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The Lilith Blog 1 of 2

March 8, 2019 by

Luke Perry and the Mishna: A Love Story

Close to two decades ago, I sat with my cousin on the concrete structure separating Rockaway Beach from the street our grandparents lived on. It was September and we were waiting for Rosh Hashanah to begin. Now that I’m a parent, I can’t imagine letting a nine-year-old hang out at a deserted Rockaway Beach entry without adult supervision but the 90s were special—and I’m sure the adults were glad to have us out of their hair while they prepared for the holiday. Meanwhile, we were doing the essential work of engaging in the great debate of our time: Dylan vs. Brandon.

Neither of us can remember who took which side but looking back, I understand that this was my first time actively participating in pop culture, having the same conversation as many other people, at the same time. That participation was hard-fought and delicately-brokered. My modern Orthodox parents weren’t enthused by the idea of a show about teenagers and sex, so we made a deal. I, a nine-year-old child, would be allowed to watch this show featuring adults playing teenagers, as long as I attended the children’s Mishna class at our shul on Shabbat afternoons. 

Reader, I attended that class through all manner of weather, illness, and highly-involved board games. Let this dedication be noted in my obituary. And let it also be noted that, as an adult, I spend a fair amount of my time writing about television and grappling with the rabbinic tradition, though not always at the same time.   

Now the actor who played Dylan is dead—suddenly, shockingly–and I’m the same age my parents were when I first begged them to let me watch Beverly Hills 90210. As a parent myself, I recognize that there is a speech bubble hanging over every child that is invisible to everyone but that child’s parents and it reads: “Who will I become?” For parents like my own, who imagine that their children will live in two worlds at once, that question is qualified by another: which side will I choose? Living in two worlds at once is no easy thing and modern orthodox life is premised on a mythical balance between inside and outside that is ever pursued and never achieved. My parents must have felt that life was always going to be about balancing what we were learning inside our yeshiva day schools with what was going on outside of them and, bless their hearts, they decided that the right recipe was a splash of 90210 on Thursdays followed by a healthy dose of Torah on Saturdays.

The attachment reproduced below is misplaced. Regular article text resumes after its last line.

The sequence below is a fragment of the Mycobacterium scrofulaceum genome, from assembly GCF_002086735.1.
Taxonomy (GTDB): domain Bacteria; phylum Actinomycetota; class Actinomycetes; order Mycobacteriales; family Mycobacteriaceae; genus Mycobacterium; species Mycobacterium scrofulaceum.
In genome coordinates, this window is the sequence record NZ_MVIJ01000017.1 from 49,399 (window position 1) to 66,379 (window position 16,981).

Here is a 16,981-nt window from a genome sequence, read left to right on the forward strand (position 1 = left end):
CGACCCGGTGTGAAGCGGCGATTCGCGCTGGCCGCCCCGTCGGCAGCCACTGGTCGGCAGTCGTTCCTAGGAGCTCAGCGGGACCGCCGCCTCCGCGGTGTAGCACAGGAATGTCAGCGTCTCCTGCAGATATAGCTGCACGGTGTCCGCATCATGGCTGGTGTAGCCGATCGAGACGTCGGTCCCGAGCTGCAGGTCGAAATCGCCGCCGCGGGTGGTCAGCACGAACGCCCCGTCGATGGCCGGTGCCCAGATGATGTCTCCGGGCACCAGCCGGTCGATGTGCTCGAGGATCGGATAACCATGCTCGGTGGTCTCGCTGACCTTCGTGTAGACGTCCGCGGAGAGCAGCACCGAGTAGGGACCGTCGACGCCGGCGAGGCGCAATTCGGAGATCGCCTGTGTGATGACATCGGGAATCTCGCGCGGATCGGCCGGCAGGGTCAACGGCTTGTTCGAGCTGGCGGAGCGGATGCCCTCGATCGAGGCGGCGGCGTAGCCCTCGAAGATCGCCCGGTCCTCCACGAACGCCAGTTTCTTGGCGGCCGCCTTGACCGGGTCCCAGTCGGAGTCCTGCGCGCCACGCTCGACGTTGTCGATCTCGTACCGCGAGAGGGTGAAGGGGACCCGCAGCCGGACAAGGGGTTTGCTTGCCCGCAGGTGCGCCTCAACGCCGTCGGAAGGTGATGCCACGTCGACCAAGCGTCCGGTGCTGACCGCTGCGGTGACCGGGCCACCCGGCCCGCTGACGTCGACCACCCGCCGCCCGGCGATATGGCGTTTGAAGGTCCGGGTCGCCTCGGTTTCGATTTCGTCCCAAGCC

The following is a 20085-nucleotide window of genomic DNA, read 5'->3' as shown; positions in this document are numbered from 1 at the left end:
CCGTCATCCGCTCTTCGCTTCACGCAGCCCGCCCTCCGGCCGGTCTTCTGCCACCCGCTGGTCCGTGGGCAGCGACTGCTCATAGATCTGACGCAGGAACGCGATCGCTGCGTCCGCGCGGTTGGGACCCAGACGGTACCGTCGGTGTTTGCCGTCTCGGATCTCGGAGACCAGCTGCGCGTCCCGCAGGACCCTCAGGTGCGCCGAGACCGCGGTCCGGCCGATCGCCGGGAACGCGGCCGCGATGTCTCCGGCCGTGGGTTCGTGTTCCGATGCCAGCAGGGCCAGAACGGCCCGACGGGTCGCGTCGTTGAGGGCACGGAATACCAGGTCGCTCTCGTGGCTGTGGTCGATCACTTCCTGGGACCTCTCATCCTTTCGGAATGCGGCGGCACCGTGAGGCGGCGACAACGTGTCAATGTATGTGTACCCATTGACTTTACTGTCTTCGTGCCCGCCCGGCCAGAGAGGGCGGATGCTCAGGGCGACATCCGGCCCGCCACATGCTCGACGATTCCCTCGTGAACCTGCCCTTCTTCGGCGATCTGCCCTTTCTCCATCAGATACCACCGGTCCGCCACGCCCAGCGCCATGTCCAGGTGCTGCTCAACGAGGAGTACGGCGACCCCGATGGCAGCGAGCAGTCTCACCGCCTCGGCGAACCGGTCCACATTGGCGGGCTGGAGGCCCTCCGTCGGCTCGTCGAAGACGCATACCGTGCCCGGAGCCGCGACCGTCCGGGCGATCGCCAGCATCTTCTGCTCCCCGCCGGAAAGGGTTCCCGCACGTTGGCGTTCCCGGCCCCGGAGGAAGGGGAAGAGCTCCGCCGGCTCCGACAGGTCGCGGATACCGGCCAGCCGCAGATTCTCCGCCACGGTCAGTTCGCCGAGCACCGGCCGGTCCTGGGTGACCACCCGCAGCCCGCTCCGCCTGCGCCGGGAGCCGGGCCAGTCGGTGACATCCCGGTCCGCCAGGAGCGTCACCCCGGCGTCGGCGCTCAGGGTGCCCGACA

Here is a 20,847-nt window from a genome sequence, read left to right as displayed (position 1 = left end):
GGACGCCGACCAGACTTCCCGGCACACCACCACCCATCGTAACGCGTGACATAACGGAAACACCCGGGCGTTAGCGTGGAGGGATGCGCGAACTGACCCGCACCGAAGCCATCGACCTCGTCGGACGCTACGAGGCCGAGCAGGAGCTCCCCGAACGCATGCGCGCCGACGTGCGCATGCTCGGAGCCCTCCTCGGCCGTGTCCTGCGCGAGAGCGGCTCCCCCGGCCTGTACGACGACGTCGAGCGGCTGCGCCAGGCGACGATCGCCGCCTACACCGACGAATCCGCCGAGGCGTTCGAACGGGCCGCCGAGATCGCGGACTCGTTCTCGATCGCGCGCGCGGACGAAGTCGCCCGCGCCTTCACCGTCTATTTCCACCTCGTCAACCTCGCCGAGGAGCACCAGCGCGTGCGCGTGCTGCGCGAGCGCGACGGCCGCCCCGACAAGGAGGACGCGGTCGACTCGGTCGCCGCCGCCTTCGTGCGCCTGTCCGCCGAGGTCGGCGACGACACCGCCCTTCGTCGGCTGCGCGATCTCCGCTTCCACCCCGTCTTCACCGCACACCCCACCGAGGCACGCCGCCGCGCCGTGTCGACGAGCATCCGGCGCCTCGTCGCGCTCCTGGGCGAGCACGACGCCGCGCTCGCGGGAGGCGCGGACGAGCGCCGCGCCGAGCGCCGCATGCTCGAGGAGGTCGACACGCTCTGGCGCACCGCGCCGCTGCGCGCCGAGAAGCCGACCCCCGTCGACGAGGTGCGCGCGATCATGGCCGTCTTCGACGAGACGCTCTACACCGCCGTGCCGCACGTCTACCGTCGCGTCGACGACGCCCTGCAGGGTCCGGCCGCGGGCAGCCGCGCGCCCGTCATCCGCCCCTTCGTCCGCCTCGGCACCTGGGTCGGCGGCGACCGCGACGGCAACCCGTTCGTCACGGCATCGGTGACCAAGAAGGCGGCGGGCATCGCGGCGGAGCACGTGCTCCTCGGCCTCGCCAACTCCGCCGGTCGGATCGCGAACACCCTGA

That I now relate more to my parents’ quandary than I do to my own nine-year-old desperation is, I think, among the reasons women around my age are mourning the loss of Luke Perry more than we may have anticipated. We are reminded of the passing of time, and that none of us are promised any particular measure of it. Of course it’s our youth we’re mourning along with the guy who played our collective first pretend boyfriend. Of course. 

And we’re also nostalgic for a world in which everyone sat down to watch a show at the same time every week. Thinking about my dedication to a show that was completely age inappropriate highlights another important role that teen soaps play in our lives, perhaps more so the younger we are. Even now, in my elderly state, I can conjure up the excitement I felt watching the opening credits. Like the AOL dial-up noise a couple of years later, it promised entry to a different world, a world that was mysterious and also full of possibility.

Dylan McKay was all of that mystery and possibility dressed up in a very handsome human body with kind eyes. Along with our parents, we wondered who we would become—but while their question was tinged with fear, ours luxuriated in a bubble bath of wonder. We wondered about the possible lives we could one day live and the doors we hadn’t even approached yet, but were sure existed.

 Now the balance has tipped and it’s more fear than wonder. There are few good surprises. So much of our story is already written and we’ve mostly become who we were going to become. Luke Perry is gone, and with him the mystery.